Business requirements often follow a sequence or pattern, and my view is that the pattern is the real thing to be tested. Writing unit tests for every CustomerHelper class and OrderEntryReferralFactory class often indicates that classes and methods could be organized to better follow the business requirements, or at least wrapped in classes that reflect the requirements.


This article, along with any associated source code and files, is licensed under The Code Project Open License (CPOL)


About the Author

Ben Allfree
United States United States
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Comments and Discussions

GeneralA good start.... Pin
sgclark8-Jan-07 6:12
membersgclark8-Jan-07 6:12 
GeneralRe: A good start.... Pin
Ben Allfree8-Jan-07 6:26
memberBen Allfree8-Jan-07 6:26 
GeneralRe: A good start.... Pin
sgclark8-Jan-07 6:55
membersgclark8-Jan-07 6:55 
GeneralRe: A good start.... Pin
Colin Angus Mackay8-Jan-07 6:45
mvpColin Angus Mackay8-Jan-07 6:45 
GeneralRe: A good start.... Pin
sgclark9-Jan-07 2:49
membersgclark9-Jan-07 2:49 
GeneralHuh. Pin
roberthking8-Jan-07 4:21
memberroberthking8-Jan-07 4:21 
GeneralRe: Huh. Pin
Ben Allfree8-Jan-07 4:45
memberBen Allfree8-Jan-07 4:45 
GeneralRe: Huh. Pin
Colin Angus Mackay8-Jan-07 6:41
mvpColin Angus Mackay8-Jan-07 6:41 
GeneralRe: Huh. Pin
roberthking8-Jan-07 6:41
memberroberthking8-Jan-07 6:41 

As a general rule, I always try to remain tactful in these posts, and apologize for my tone, but I personally felt the "lead-in" to the article set expectations that were not met. You are completely correct that I should give you the benefit of the doubt, as you have stepped up to the plate and that is generally to be commended. However, as an avid browser of this and other such sites, I truly find it frustrating when articles appear that promise big and deliver small, and perhaps I am wrongly labelling this article as such.

I'm really not trying to pick a fight, but when I dove into an article from an "expert", I guess I expected something more. I've only been implementing TDD for about 6-7 months now, so my hope was that I would learn some expert tips to enhance my usage. Now that I know this article was the beginning of a series, I look forward to reading more.

Point #2: My point was that examples of Init & Teardown, however simple, would have illustrated the purpose of these more than simply stating that "If you have setup code that should be run", or somesuch. Recursive definitions don't shed enough light on the topic, IMO. Even a statement like "such as initializing the database to a known starting point" (or something like that) would help clarify their usage without adding complexity. See <a href="Peter Provost's article on here as an example of the depth I'm discussing. Again, I look forward to more depth on these in a later article.

Point #3: What I inferred from your comment "Unit tests should validate and enforce business rules, not specific implementation" and "Therefore, implementation tests enforce implementation requirements, which is generally a Bad Idea." was that writing unit tests for the low-level implementation was bad. If there's a flaw in my understanding of those points, I'm willing to be corrected.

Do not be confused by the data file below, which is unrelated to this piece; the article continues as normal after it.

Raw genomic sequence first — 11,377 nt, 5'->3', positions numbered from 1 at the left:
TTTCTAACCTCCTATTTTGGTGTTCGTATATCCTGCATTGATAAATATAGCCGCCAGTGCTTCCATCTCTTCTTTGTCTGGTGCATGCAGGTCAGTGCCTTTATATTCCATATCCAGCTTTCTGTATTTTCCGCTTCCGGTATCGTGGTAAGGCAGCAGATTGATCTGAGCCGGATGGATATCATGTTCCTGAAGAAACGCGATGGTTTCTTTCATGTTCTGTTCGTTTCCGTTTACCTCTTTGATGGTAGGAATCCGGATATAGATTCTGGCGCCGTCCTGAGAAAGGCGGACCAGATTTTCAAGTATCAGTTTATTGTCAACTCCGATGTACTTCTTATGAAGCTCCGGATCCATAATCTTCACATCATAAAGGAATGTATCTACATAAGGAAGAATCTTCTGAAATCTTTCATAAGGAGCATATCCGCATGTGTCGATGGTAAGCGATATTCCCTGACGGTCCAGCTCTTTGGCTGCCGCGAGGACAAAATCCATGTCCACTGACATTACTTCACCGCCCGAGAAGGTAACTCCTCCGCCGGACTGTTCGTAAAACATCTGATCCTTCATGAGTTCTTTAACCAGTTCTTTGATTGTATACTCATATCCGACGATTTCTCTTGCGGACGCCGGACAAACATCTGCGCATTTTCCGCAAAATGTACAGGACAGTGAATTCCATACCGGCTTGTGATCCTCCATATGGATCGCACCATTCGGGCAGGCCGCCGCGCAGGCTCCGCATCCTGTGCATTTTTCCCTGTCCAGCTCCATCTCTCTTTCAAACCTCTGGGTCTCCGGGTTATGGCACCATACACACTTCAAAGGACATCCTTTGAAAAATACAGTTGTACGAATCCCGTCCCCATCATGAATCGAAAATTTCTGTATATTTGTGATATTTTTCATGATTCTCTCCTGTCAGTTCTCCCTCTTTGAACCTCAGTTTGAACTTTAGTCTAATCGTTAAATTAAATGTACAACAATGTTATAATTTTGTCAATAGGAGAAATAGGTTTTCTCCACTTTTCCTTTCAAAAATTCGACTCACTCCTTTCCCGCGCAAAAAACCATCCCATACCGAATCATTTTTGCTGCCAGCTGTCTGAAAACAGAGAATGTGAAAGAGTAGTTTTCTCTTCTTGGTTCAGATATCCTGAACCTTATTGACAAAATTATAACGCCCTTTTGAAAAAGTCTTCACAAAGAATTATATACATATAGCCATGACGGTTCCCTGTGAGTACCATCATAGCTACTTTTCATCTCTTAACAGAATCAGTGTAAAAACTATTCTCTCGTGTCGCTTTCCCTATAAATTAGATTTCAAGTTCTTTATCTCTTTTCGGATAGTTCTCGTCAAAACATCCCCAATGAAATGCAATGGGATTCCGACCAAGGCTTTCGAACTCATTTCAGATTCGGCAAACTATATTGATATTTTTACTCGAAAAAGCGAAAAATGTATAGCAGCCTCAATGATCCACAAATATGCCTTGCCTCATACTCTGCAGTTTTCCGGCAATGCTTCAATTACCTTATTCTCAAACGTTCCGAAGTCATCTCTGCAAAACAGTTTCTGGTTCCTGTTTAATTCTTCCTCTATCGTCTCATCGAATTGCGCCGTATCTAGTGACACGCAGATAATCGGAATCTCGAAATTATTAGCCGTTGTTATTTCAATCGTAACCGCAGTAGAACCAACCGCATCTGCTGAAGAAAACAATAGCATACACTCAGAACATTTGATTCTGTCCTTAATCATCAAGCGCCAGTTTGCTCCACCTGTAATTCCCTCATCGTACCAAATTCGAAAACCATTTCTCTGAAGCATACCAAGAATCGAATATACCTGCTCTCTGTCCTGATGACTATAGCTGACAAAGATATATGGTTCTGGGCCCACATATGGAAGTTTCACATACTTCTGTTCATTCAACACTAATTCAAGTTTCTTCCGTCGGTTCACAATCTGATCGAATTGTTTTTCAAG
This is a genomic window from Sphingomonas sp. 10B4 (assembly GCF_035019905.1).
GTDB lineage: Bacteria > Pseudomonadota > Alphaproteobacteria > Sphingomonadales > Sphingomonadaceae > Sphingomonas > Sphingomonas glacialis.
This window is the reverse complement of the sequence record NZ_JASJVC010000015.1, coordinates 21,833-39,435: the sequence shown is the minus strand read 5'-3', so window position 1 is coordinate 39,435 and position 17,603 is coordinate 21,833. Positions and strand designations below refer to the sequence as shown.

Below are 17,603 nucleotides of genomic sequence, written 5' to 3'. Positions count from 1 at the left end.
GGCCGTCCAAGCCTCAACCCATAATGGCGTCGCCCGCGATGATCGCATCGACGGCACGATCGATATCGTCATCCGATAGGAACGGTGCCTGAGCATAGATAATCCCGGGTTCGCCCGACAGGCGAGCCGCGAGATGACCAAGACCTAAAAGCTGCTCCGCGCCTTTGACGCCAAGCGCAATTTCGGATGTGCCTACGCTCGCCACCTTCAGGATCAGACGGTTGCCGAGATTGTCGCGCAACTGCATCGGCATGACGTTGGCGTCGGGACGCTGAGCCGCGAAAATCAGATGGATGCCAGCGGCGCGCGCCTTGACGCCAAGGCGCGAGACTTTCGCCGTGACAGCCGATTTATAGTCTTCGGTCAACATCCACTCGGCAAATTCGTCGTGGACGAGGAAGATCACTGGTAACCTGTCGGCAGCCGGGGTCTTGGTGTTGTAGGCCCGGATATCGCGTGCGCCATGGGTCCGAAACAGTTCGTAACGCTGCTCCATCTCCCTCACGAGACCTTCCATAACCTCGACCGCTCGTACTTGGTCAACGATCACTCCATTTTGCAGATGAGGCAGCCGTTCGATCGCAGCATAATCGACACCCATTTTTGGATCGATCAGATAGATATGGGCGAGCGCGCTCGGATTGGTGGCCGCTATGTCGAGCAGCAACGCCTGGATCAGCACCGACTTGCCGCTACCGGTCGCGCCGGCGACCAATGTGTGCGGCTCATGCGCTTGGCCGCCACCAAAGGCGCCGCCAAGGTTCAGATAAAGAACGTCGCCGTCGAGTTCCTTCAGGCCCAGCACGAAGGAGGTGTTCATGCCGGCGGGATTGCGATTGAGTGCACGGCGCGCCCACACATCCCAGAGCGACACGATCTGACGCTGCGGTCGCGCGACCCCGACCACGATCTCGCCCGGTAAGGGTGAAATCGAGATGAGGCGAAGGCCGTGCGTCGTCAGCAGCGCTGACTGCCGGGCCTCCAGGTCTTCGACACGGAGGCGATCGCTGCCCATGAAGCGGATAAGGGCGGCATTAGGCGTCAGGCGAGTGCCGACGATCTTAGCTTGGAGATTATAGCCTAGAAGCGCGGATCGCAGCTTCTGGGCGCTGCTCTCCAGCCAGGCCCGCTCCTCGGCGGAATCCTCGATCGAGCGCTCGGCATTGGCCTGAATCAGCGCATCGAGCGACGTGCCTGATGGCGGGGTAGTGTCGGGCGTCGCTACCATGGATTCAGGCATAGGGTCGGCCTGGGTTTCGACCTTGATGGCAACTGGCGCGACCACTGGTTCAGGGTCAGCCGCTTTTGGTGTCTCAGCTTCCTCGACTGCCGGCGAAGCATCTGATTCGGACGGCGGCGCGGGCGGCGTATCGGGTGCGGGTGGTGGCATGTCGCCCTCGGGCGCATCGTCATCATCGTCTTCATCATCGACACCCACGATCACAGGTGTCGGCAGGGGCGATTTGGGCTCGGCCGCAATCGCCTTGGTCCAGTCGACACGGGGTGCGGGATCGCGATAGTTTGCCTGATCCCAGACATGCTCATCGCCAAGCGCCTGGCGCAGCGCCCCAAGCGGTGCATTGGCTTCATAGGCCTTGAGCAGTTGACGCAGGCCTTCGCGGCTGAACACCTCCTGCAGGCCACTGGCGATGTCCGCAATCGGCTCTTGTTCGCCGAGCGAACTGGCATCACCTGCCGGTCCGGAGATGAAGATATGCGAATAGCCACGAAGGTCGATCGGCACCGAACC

Point #4: You are correct that your suggestions at the end are not to be found on the TDD software sites. Perhaps I was unclear in my comments about the tutorial, as that was what I was referring to.

It's my opinion that your suggestions tend to fly in the face of prevailing usage of these tools, as you also mentioned. I truly welcome more discussion of the different mindsets there, as it certainly is an interesting change from the conventional wisdom. Your approach seems to advocate testing at a higher level than what is commonly thought of as a "unit". While these "high-level" tests are of course important, HOW you arrive at the high-level result is equally important, IMO. Your reasoning regarding implementation changes is correct to a point, but prudent usage of unit testing would require that these rewritten implementations also have rewritten test harnesses that serve to validate the new logic.

It has been my experience that implementation tests are INVALUABLE when performing regression tests, as things like OS changes, database changes, etc. can and will break a tested app all too frequently.

In summary, I apologize for the tone of my initial post, and hope that my comments can be viewed as helpful suggestions.
GeneralRe: Huh. Pin
Ben Allfree8-Jan-07 7:42
memberBen Allfree8-Jan-07 7:42 
GeneralRe: Huh. Pin
roberthking8-Jan-07 9:55
memberroberthking8-Jan-07 9:55 
GeneralRe: Huh. Pin
Ben Allfree8-Jan-07 13:19
memberBen Allfree8-Jan-07 13:19 
GeneralArticle Pin
Stanislav Panasik18-Dec-06 21:02
memberStanislav Panasik18-Dec-06 21:02 
GeneralRe: Article Pin
Ben Allfree18-Dec-06 21:08
memberBen Allfree18-Dec-06 21:08 
GeneralRe: Article Pin
Stanislav Panasik19-Dec-06 1:45
memberStanislav Panasik19-Dec-06 1:45